A model for assessing mammal contribution of Escherichia coli to a Texas floodplain
Authors: I. D. Parker, R. R. Lopez, R. Karthikeyan, N. J. Silvy, D. S. Davis and J. C. Cathey
Context: Free-ranging mammals contribute to faecal pollution in United States water bodies. However, research into wildlife impact on water quality is dependent upon unreliable data (e.g. data uncertainty, unknown importance of parameters).
Aims: Our goal was to determine the potential impacts of common free-ranging mammal species and their management on Escherichia coli in the study floodplain. Our objectives for this research were to construct a model from study area- and literature-derived data, determine important species for E. coli deposition, and conduct sensitivity analyses on model parameters to focus future research efforts.
Methods: We constructed a model that incorporated parameters for four wildlife species known to contribute E. coli in central Texas: raccoons (Procyon lotor), white-tailed deer (Odocoileus virginianus), Virginia opossums (Didelphis virginiana), and wild pigs (Sus scrofa). These parameters were (1) population density estimates, (2) defaecation rates, (3) defaecation areas, (4) E. coli concentration in faecal material estimates, and (5) E. coli survival. We conducted sensitivity analyses on the model parameters to determine relative importance of each parameter and areas for additional study.
Key results: We found that adjustment of raccoon and Virginia opossum population densities had higher impacts on E. coli in the floodplain than similar changes in other species across all spatial and seasonal variations. We also found that the changes in E. coli survival, E. coli concentration in raccoon faecal material, and defaecation rates had the highest impacts on E. coli in the floodplain.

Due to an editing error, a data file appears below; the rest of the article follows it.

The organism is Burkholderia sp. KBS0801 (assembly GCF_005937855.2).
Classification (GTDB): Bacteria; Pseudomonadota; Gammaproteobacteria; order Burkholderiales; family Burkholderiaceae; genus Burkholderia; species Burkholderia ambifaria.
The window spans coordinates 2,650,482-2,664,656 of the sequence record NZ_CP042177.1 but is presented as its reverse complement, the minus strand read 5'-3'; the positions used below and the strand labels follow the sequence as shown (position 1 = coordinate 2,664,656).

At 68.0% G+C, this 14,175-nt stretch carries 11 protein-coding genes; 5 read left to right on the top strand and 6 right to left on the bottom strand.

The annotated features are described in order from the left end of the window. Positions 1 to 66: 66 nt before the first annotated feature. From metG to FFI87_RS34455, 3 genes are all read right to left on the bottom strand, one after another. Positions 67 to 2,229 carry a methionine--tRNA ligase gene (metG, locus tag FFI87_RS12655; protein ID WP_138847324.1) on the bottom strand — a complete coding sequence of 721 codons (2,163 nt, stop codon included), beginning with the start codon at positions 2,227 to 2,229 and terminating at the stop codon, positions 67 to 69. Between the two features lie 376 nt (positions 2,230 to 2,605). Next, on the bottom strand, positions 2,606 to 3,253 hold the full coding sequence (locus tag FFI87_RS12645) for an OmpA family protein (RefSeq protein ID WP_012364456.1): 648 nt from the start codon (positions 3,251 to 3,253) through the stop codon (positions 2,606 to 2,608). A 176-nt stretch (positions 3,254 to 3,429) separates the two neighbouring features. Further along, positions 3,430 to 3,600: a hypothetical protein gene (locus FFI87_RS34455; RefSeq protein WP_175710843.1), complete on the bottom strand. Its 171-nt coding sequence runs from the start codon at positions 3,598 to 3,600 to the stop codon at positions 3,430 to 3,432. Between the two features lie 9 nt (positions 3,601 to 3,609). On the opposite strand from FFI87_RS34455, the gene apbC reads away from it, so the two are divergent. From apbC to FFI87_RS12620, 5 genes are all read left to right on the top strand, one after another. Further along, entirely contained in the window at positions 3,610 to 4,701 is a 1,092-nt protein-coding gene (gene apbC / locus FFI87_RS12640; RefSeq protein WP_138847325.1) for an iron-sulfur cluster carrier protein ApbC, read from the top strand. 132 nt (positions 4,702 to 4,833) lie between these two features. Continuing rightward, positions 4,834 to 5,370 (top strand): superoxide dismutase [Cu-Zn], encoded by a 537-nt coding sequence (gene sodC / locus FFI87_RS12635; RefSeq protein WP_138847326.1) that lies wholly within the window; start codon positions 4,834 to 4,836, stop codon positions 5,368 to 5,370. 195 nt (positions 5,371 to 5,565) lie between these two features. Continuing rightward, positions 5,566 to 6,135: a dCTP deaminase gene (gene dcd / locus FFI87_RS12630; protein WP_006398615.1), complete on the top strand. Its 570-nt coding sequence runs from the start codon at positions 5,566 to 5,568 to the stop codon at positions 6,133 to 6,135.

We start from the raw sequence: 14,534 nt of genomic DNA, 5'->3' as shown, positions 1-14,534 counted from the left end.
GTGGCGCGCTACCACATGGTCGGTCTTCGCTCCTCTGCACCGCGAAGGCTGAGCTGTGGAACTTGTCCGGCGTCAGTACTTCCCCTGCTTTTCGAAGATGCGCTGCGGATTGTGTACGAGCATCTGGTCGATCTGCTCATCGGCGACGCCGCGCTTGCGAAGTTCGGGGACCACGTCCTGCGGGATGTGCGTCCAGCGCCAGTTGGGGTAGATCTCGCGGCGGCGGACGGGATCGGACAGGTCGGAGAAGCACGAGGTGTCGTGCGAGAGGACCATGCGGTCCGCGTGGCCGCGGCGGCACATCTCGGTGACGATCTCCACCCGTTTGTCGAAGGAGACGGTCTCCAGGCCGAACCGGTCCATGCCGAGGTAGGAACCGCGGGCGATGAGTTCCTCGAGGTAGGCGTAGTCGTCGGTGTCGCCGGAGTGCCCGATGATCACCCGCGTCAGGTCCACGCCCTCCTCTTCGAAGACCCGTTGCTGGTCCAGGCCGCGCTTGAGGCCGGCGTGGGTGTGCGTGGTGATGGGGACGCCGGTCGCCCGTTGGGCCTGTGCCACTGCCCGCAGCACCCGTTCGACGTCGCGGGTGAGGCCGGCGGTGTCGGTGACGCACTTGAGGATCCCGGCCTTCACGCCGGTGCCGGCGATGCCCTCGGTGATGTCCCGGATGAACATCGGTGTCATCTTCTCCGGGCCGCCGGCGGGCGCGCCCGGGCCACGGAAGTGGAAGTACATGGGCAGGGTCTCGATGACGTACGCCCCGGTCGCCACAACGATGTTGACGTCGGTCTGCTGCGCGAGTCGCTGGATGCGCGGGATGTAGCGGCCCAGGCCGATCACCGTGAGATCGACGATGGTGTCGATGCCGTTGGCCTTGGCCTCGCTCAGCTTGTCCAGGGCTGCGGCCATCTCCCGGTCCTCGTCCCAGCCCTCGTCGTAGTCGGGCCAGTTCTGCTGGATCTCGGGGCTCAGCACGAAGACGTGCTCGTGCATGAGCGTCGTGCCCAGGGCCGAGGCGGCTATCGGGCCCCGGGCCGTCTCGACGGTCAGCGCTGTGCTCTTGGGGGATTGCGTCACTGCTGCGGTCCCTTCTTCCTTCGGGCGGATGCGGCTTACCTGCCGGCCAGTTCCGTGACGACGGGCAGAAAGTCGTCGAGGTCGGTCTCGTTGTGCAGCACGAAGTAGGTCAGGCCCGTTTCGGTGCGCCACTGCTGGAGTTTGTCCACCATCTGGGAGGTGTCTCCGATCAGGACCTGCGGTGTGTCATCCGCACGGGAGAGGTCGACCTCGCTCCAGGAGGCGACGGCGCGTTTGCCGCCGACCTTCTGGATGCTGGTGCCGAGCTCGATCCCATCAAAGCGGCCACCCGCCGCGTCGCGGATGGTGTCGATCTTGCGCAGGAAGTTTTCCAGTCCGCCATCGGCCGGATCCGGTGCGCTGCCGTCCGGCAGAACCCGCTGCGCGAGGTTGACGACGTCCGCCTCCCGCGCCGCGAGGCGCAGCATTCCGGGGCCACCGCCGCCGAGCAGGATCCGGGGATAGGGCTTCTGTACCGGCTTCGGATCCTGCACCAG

Conclusions: Our sensitivity analyses indicated that the largest impacts to projected E. coli loads were from changes in defaecation rates followed by E. coli concentration in faecal material and E. coli survival. Watershed planners, ranchers, and regulators must be cautioned that faecal deposition patterns are location specific and could significantly impact which species are considered the most important contributors.
Implications: Although all parameters require more research, we recommend that researchers determine defaecation rates for contributing species due to their relatively large impacts on E. coli in comparison to the other parameters. We also suggest additional research in free-ranging wildlife faecal morphology (form and structure) and area of deposition. Finally, species-specific E. coli survival studies for free-ranging wildlife should be conducted.
Parker Israel D., Lopez Roel R., Karthikeyan Raghupathy, Silvy Nova J., Davis Donald S., Cathey James C. (2015) A model for assessing mammal contribution of Escherichia coli to a Texas floodplain. Wildlife Research 42, 217-222.